Othman Moqbel: Putting staff first when disaster strikes

12 Jun 2023 Voices

Action for Humanity’s CEO discusses the charity’s efforts to protect staff on the ground while responding to a natural disaster in Syria and Türkiye…

Action for Humanity staff and service users responding to the Turkiye–Syria earthquake

Action for Humanity

Action for Humanity was forged in the flames of crisis and destruction, carnage and destruction, chaos and death. We began our life in 2011 as Syria Relief, a group of Syrian ex-pat doctors and other professionals who had seen tensions spiral into conflict, and uncertainty descend into humanitarian needs which grow to this day. We collected some humanitarian aid and it grew from there. 

However – despite over 12 years of dealing with victims of crises in Syria and across the region – on 6 February this year, we, like many people living and working across northern Syria and southern Türkiye, had our lives turned upside down by the 7.7 magnitude earthquake and its aftershocks.

Our staff, many of whom had decades of experience supporting people impacted by disaster, now also needed support due to disaster and they went from being aid workers to aid beneficiaries. 

Some 35 members of our staff lost loved ones in the crisis and, six members of our team were killed.

Initial response

As soon as the disaster struck, our priority was to make sure our staff and their families were as safe as possible as well as being able to be mobilised to support the countless other people who needed life-saving assistance – the very reason our organisation exists. However, whilst we had to do this as soon as possible, we did not want to do it incorrectly and risk doing it wrong.

The first course of action was to secure accommodation for our team, in the immediate aftermath of the first quake and amidst the subsequent aftershocks (of which there were hundreds), our team secured temporary shelter for our staff as close to, but outside of, the impacted area as possible so families and belongings could be moved.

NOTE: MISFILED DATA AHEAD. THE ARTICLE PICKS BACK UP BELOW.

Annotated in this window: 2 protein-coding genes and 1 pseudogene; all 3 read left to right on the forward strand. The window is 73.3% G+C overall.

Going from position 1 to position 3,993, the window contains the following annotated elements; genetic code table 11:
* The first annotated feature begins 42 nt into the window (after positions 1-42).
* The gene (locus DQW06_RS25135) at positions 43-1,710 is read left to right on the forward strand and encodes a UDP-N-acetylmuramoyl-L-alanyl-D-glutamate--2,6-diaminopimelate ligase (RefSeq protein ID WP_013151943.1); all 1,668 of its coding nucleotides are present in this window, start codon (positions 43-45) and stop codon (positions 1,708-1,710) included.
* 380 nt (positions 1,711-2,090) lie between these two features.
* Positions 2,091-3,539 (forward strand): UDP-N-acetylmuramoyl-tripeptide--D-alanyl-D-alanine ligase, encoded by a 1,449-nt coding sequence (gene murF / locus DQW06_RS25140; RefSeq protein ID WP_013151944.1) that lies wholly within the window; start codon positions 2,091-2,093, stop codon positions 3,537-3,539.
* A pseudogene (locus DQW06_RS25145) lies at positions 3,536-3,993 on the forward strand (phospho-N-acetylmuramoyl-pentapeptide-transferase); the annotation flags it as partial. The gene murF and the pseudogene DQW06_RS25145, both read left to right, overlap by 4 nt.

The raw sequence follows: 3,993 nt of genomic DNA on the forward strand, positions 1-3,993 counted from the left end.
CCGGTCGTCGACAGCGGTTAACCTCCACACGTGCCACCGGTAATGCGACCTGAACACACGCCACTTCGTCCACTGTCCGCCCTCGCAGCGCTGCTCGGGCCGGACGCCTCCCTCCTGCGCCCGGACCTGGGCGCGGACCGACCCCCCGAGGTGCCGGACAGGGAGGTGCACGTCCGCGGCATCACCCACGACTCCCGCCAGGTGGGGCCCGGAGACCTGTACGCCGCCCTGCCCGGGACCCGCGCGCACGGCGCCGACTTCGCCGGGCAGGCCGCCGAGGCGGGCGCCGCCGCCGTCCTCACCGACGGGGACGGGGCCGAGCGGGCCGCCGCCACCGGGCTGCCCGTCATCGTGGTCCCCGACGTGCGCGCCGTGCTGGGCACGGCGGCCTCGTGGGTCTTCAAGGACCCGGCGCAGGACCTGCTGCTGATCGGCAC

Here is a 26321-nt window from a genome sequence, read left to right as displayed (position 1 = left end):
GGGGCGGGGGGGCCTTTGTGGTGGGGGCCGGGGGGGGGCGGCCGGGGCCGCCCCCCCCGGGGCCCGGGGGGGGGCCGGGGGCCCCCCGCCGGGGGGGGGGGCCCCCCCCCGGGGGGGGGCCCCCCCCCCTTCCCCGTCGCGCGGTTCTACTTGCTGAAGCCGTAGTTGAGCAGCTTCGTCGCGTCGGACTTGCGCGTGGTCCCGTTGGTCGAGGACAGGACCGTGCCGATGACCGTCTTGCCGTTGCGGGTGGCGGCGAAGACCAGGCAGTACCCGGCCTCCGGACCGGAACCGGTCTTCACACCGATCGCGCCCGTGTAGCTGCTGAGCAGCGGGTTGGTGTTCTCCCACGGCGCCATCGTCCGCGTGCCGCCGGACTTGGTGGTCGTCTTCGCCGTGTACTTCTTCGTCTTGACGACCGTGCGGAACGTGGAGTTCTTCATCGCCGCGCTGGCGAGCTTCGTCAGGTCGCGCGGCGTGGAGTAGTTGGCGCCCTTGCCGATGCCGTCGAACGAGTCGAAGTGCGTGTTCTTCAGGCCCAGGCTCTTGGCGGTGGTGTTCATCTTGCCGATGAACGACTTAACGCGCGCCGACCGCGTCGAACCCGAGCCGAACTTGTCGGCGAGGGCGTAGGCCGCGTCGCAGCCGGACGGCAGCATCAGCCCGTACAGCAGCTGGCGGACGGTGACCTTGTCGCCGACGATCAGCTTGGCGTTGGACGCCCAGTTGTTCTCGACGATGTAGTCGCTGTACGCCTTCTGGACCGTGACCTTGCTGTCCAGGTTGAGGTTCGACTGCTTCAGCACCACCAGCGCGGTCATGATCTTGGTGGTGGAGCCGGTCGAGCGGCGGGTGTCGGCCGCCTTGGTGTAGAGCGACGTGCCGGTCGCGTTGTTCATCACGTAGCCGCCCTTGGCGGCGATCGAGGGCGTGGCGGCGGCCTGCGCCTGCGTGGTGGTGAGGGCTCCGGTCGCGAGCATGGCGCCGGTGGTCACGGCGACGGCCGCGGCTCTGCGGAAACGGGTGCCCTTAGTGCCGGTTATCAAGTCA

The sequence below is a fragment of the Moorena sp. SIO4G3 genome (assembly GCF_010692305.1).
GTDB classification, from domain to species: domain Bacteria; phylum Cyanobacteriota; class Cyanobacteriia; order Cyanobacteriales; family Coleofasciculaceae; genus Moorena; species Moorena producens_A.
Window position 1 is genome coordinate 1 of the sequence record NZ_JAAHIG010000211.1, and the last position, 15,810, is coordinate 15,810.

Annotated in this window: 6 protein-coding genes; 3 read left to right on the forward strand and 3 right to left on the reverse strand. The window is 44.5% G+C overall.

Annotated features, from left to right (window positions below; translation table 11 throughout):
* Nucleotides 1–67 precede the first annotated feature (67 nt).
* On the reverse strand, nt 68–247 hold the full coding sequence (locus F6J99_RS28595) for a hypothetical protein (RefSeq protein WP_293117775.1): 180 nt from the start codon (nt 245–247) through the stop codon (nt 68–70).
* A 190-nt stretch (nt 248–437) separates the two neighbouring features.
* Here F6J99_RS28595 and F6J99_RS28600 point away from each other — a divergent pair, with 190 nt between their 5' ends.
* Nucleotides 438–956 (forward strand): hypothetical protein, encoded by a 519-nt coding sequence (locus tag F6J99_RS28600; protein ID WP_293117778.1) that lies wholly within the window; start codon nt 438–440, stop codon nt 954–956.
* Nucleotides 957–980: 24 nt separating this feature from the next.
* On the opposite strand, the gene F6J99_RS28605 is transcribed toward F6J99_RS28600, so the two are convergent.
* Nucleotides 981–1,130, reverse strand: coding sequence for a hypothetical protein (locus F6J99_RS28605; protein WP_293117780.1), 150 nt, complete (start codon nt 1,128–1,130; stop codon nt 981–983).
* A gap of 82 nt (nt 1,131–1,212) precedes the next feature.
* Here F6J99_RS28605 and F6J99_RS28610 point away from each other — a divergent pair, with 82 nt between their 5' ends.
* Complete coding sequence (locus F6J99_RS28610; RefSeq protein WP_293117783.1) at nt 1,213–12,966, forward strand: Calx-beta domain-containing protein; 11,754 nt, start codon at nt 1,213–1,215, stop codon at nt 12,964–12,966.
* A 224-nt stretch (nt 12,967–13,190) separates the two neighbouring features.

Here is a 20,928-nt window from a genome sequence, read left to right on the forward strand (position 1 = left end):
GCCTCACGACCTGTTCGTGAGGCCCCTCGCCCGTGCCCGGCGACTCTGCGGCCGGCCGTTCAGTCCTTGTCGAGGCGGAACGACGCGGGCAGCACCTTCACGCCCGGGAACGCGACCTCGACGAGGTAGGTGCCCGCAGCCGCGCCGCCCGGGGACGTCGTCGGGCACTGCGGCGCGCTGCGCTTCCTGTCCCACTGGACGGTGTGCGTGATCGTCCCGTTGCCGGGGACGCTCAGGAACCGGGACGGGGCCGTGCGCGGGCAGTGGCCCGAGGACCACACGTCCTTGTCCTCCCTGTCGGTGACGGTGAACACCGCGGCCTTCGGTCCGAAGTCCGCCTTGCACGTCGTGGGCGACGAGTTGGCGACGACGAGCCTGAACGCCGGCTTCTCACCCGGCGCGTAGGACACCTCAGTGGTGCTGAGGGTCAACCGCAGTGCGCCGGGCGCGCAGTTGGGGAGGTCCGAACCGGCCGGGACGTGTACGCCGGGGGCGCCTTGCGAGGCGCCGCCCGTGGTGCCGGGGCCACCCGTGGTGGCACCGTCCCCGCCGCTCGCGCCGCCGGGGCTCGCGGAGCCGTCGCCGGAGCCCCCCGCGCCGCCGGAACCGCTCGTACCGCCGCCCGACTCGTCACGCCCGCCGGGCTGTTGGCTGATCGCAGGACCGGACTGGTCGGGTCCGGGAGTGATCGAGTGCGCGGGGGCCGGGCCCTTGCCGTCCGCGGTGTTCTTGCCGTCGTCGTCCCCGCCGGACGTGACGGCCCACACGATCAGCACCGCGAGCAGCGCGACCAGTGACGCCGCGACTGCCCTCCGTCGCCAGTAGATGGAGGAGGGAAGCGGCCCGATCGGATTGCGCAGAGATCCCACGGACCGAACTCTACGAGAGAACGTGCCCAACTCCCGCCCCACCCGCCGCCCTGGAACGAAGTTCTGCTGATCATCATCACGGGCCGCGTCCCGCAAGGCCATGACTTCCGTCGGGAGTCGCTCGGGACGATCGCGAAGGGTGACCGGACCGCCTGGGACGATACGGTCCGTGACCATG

Our staff could then concentrate on saving people in the rubble and getting aid to those who had lost everything. Within 24 hours of the first quake, all of our staff who needed temporary shelter had it and we had already fully mobilised, whereas other organisations were unable to do this until a week, sometimes two weeks, after the first earthquake. 

Internet and mobile phone access were nearly non-existent in the immediate aftermath so we created a peer-to-peer support mechanism where colleagues reached out in person and facilitated movement of other colleagues to the office initially, and then to a safer place within hours.

HR was a key part of the emergency work under the amazing leadership of the head of programmes who led the movement with his physical presence. We supported staff who had lost their cars with temporary vehicles, and members of our team who still had vehicles helped transfer people to safety. 

Acting like a family

We also offered staff financial support. I myself went straight to our office in Türkiye, where both our operations there and in Syria operate from, and sat with all members of staff and ensured all of their financial needs were met. Staff who needed it due to losing their homes were given resettlement payments. We were all impacted to differing degrees and we all helped each other depending on our circumstances. I aim to create a family-like environment in my teams, but we were not just speaking like a family – we were acting like a family. Not just with our colleagues, but with all who were impacted by the conflict.

As a result, not only were we able to provide aid to more than 500,000 individuals impacted by the earthquake, through programmes such as provisions of food assistance, essential non-food items, clean drinking water, mobile clinics and supplying health centres and hospitals with medicines and other items. But our reputation as an organisation has secured us more funding. 

Many donor organisations heard from our staff the excellent aftercare provided to them and realised we are an organisation that does not just care for our beneficiaries, but we care for our staff and volunteers too. We secured multiple new funding agreements as a result of this. Three DEC member charities, six international NGO partners and two UN agencies agreed to fund us as an implementing partner for new aid projects and three existing partners signed new agreements with us as implementing partners.

Learning lessons

Did we get everything right? No, of course not. We are going through the process now of talking to staff and finding should our staff face such extreme peril again how we can act even better. But the result is that due to us prioritising effective, efficient and immediate staff care, we were able to support thousands more people impacted by the earthquake, secure more funds and improve staff wellbeing.

We improved staff morale in the wake of all-encompassing tragedy and we improved organisational reputation amongst our peers. On top of this, our staff know that should the worse happen again - and we pray it never does – that Action for Humanity will prioritise them, so they can prioritise the people who need humanitarian aid. 

As the pandemic taught us all in the charity sector – we, and our staff whose job it is to provide help, can need help at any time. You cannot support service users without ensuring the service providers are supported.

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